I'm not sure I was clear, though. I would expect internal traffic to the 75.xxx static IPs to remain internal (and thus at full gigabit speeds). That is, comcast's netgear box -should- say, ok, this internal traffic from a 10.xxx host is going to 75.xxx, which is mac address yy:yy:... and send it directly out the appropriate switch port (all at gigabit speeds). What seems to be happening is that comcast's netgear box is instead saying, hmmm, 75.xxx, that's the static IP, I don't see the mac address for that (when it should), so I'll that packet out -this- way -- which I'm guessing goes through some part of the WAN port, which, I'm guessing, is only a 100Mb/s port (to save costs, for example -- since the WAN port isn't likely to need gigabit speeds itself).

 

I did check the netgear's "switch status" page, and it says it's doing 1000 full duplex.

 

The actual wiring is this: There is exactly -one- cable going into the netgear box, which comes from a gigabit switch I have. The win7 boxes and linux servers are wired directly into that switch. All switch lights indicate all connections are 1000.

 

It's as if the netgear doesn't store the mac address for the 75.xxx address in the same table as it does the 10.xxx, so it sends 75.xxx traffic half-way via the WAN port (when it doesn't need to and really shouldn't)......

 

At least that's my guess... ???

 

(As for the ipads, those should run faster than they do to internal hosts, but I haven't wasted my time testing them to 10.xxx addresses. The wired win7 boxes are proof enough that something's amiss.)

 

And I didn't think this was anything complex... This is just one set of 10.xxx DHCP + some static IPs, all on the same comcast box. You should have seen the setup I used to have! 🙂

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Re: Only getting <100mb throughput on gigabit network via Netgear CG3000DCR gateway

Just to be clear, it sounds like you are asking asking a layer-2 switch to route layer 3 traffic? i.e. assuming because the MAC addresses are in the same table, the networks(10.x.x.x and 75.x.x.x) should be able to talk?  It doesn't work like that, if that's what you are expecting to have happen, unless you have a layer 3 switch(which is able to route traffic between networks because it's aware of layer-3, which is what I think you're trying to make happen)
.

Say you have PC A in 10.x and PC B in 75.x

PC looks at the IP address you want it to connect to and says "Is it local to me?".  10.x.x.x and 75.x.x.x are not local to each other. So PC A says, ok I need to send traffic to the *router* because that's non local traffic. The router looks at it and puts it back on the local switch because it knows both 10.x and 75.x are local to it.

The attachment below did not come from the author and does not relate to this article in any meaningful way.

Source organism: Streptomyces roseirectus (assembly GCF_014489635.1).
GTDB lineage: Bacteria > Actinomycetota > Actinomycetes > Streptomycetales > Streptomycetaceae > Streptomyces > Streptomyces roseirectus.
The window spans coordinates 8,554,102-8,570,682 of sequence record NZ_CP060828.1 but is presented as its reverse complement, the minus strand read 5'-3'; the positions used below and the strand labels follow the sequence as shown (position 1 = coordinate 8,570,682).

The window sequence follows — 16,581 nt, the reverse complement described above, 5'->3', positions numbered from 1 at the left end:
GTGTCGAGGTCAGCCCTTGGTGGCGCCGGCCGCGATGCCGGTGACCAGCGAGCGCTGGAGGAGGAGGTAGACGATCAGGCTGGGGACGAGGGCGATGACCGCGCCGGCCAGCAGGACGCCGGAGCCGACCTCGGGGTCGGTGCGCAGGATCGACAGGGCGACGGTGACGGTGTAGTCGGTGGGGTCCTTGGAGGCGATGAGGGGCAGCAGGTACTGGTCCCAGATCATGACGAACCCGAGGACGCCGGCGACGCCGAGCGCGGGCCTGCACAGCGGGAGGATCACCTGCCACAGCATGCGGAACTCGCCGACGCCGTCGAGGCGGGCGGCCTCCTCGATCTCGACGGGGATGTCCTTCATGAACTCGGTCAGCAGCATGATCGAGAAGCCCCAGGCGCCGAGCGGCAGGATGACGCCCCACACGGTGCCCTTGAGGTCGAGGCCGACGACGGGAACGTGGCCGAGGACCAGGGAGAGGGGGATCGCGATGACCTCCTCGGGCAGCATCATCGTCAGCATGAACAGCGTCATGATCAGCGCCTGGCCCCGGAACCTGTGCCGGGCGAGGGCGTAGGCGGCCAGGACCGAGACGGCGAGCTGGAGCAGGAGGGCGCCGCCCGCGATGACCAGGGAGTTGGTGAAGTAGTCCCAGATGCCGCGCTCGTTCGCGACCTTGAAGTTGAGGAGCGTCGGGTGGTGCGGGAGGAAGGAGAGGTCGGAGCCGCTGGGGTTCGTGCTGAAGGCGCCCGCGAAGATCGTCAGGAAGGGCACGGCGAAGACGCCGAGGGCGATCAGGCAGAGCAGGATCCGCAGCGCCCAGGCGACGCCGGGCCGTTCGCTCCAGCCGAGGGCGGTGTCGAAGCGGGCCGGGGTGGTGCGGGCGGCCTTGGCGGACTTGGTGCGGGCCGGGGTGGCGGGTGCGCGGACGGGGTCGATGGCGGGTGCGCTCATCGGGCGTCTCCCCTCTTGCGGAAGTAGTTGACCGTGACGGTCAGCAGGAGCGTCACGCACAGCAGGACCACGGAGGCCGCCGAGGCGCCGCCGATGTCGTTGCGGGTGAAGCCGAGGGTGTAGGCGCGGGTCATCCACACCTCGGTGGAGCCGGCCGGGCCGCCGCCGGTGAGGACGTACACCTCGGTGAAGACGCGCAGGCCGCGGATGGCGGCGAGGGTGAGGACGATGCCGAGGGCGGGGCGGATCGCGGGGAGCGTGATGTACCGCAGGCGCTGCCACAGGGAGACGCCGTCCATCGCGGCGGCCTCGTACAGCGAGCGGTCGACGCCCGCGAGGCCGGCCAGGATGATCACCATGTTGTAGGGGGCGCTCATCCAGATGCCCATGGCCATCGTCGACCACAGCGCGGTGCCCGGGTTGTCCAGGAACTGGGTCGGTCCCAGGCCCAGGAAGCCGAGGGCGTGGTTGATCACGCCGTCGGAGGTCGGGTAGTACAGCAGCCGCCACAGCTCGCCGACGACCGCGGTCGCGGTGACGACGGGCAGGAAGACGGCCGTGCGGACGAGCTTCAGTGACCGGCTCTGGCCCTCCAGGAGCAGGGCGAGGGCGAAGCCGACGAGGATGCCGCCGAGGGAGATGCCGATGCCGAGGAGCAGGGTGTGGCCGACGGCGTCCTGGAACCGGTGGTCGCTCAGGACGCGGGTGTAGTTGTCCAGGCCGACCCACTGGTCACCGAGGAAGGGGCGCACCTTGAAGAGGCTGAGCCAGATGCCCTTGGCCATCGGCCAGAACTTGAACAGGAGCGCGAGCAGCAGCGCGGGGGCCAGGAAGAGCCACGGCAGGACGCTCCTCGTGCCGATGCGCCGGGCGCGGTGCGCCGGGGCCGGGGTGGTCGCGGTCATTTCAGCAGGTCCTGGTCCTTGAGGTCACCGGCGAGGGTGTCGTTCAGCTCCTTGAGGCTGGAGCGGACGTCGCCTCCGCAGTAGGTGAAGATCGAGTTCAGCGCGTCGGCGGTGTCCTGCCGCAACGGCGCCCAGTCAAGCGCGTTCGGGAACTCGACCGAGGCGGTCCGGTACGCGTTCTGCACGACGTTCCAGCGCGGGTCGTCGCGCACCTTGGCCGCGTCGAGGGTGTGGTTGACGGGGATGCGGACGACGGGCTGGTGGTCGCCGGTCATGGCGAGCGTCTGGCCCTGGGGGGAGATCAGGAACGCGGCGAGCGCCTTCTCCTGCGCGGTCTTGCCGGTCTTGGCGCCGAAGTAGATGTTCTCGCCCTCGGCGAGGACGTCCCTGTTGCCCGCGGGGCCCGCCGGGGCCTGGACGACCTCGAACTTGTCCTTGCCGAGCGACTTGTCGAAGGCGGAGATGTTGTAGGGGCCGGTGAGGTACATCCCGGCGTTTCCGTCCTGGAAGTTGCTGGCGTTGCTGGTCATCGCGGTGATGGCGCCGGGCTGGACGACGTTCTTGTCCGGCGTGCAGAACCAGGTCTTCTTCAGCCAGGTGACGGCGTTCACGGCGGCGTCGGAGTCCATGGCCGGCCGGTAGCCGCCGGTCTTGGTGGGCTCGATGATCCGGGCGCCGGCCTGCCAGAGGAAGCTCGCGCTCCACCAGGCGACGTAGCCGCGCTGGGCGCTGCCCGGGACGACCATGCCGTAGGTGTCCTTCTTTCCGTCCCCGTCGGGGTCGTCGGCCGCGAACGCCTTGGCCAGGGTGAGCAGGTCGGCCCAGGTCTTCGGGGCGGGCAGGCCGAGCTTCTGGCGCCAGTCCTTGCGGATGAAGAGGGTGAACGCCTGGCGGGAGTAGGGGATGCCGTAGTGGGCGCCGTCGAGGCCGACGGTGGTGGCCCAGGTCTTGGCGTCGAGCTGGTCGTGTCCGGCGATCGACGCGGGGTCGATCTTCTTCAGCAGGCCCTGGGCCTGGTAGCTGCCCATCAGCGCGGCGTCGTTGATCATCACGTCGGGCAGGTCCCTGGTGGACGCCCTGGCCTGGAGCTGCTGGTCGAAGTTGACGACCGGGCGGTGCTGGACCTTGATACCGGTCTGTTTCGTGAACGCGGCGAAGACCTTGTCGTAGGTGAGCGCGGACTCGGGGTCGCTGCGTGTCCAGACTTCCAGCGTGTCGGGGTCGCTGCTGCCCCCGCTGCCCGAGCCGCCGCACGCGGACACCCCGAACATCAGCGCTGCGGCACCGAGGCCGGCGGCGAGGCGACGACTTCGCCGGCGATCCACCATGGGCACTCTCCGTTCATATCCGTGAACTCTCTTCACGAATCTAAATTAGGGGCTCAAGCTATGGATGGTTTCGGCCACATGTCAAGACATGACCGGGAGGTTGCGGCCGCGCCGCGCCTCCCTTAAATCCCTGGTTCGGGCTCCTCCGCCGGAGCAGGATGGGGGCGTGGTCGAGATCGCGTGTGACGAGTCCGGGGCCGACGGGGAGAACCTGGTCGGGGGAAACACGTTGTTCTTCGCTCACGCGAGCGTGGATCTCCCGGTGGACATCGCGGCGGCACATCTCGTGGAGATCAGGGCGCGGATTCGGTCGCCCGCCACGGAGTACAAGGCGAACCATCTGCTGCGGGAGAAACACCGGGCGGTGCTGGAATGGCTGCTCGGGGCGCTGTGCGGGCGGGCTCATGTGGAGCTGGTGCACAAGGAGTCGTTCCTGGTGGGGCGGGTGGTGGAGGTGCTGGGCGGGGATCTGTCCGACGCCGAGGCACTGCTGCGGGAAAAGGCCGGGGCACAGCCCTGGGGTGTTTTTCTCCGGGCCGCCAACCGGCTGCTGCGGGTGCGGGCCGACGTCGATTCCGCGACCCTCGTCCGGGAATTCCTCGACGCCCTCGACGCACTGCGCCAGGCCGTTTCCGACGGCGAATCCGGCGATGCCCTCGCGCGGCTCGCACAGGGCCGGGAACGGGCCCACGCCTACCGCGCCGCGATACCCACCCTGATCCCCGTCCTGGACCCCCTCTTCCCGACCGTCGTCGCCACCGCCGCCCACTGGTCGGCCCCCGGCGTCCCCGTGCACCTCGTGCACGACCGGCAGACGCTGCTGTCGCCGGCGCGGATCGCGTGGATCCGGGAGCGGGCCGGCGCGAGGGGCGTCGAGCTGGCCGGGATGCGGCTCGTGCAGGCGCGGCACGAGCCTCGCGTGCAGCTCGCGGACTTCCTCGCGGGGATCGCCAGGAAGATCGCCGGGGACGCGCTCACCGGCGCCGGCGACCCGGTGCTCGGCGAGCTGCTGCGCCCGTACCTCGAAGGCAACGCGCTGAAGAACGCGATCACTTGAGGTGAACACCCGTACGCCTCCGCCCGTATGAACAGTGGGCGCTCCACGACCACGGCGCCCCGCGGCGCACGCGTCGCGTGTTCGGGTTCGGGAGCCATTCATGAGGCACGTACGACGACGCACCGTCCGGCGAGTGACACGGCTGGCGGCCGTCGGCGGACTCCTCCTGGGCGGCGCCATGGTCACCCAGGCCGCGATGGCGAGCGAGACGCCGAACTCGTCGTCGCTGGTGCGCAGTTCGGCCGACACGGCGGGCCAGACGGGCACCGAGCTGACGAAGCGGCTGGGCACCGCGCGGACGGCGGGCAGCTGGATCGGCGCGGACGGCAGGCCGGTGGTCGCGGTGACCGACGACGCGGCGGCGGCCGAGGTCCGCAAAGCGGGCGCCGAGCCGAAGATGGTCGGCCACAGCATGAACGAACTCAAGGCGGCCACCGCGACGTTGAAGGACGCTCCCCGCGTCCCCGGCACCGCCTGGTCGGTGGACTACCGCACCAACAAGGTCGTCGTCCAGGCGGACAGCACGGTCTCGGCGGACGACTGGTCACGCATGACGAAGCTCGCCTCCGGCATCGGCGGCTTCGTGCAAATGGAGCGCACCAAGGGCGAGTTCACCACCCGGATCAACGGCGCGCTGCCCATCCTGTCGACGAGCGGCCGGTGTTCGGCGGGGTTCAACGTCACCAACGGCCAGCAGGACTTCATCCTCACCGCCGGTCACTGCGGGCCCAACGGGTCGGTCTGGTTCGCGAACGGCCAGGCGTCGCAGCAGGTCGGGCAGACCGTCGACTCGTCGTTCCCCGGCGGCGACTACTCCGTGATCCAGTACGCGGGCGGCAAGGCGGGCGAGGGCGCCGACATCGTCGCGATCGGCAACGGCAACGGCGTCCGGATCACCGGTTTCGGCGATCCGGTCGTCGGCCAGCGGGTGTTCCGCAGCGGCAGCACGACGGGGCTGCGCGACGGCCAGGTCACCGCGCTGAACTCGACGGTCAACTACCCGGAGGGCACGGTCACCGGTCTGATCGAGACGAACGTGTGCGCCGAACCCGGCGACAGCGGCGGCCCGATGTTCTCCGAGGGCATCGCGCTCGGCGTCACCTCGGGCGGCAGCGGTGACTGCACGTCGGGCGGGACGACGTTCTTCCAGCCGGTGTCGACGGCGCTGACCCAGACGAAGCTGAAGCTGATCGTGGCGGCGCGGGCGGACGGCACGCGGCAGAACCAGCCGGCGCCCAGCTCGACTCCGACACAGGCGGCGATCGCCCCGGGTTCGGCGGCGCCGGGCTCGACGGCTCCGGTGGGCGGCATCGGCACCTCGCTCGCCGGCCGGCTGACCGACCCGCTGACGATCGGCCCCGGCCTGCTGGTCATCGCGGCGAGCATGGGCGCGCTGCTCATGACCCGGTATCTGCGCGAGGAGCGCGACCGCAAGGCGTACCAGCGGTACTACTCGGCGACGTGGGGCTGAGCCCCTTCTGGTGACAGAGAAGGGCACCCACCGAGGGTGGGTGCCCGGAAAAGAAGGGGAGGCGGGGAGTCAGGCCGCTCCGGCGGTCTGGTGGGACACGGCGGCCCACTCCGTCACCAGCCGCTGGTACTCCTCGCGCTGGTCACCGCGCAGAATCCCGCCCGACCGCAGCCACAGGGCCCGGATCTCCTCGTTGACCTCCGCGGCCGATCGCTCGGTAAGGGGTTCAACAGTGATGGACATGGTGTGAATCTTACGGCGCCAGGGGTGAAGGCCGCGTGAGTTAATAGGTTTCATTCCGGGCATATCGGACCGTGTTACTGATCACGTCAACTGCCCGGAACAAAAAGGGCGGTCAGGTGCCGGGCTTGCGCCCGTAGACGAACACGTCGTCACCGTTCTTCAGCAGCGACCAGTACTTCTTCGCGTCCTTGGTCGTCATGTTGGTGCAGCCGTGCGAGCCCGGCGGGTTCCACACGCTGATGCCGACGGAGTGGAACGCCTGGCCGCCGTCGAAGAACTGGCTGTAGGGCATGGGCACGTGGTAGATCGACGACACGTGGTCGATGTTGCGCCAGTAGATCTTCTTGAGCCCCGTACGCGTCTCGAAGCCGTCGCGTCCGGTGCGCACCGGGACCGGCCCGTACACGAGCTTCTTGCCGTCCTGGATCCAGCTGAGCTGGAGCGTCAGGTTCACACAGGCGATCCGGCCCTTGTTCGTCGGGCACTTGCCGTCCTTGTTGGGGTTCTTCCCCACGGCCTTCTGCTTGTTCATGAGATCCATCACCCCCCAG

So you have a few different thigns you can do.  Either move machines so they are in the same subnets, and there for local, or put route entries in.  A route table entry would essentially be you putting an override in place that says "this host/network is local to me, don't send it's traffic to the router".

 

 

 

 

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Re: Only getting <100mb throughput on gigabit network via Netgear CG3000DCR gateway

Hi, Jason, routing isn't the problem, and yes, that is indeed what I expect: 10.xxx sends a packet to 75.xxx (which is local) by way of the 10.1.10.1 gateway -- which is the comcast netgear box. The netgear box does -route- the traffic correctly. The problem is that despite it being a gigabit speed device, when it routes the 10. -> 75. internal traffic, the speed slows waaaaaaaaaaay down.

 

The packets (should) never leave the building here. It's all gigabit wiring between the boxes. (Proof being that when the packets go 10. -> 10. between the same two hosts, everything flies at gigabit speeds.) Comcast's netgear box is -acting- like it's sending should-be-internal-only packets outside and back in.

 

So, my problem, and my initial question, remains: Why is comcast's netgear box slowing down my internal gigabit throughput? It shouldn't be. Thus: Is there a fix for this?

 

Maybe I'm the only one who's experience a slowdown when traffic goes between the 10. DHCP and 75. static IPs on the netgear box? (Or the only one noticing it?)

 

Anyone else seeing this?

 

Thx.

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Re: Only getting <100mb throughput on gigabit network via Netgear CG3000DCR gateway

I think routing is exactly your problem, an actual traceroute would help figure that out though. You need to think of the logical level of connectivity, not the physical one. You said 75 is on the internal network. It's only on the physical internal net, it's not logically on the same physical net, if you haven't done something to make it that way, which is why they are going out the WAN interface. Physical hardware plugged into the same switch does NOT make them on the same internal network.  If you plug those 2 devices directly into each other with a crossover cable, I bet they wouldn't be able to talk. You also said 75 is public facing. By definition that means it is not part of your internal network logically, if it doesn't have another IP in the local subnet that it responds to.

 

Why do you think your packets shouldn't leave your local network? you yourself said one of the addresses is a public facing one. You mentioned a trace route...are the packets showing a direct hop, or is the gateway in between them? If the gateway is showing up, then they are going out your public interface and then coming right back in.

 

10.x to 10.x is gigabit speed because your devices consider each other to be on the same subnet. They don't need to be routed. you said if you add a 10.x IP to the machine in 75 it fixes the problem, which is further support that in fact your packets are routing out and then back in.  Adding a 10.x gives a local IP to respond on thus no use of the gateway.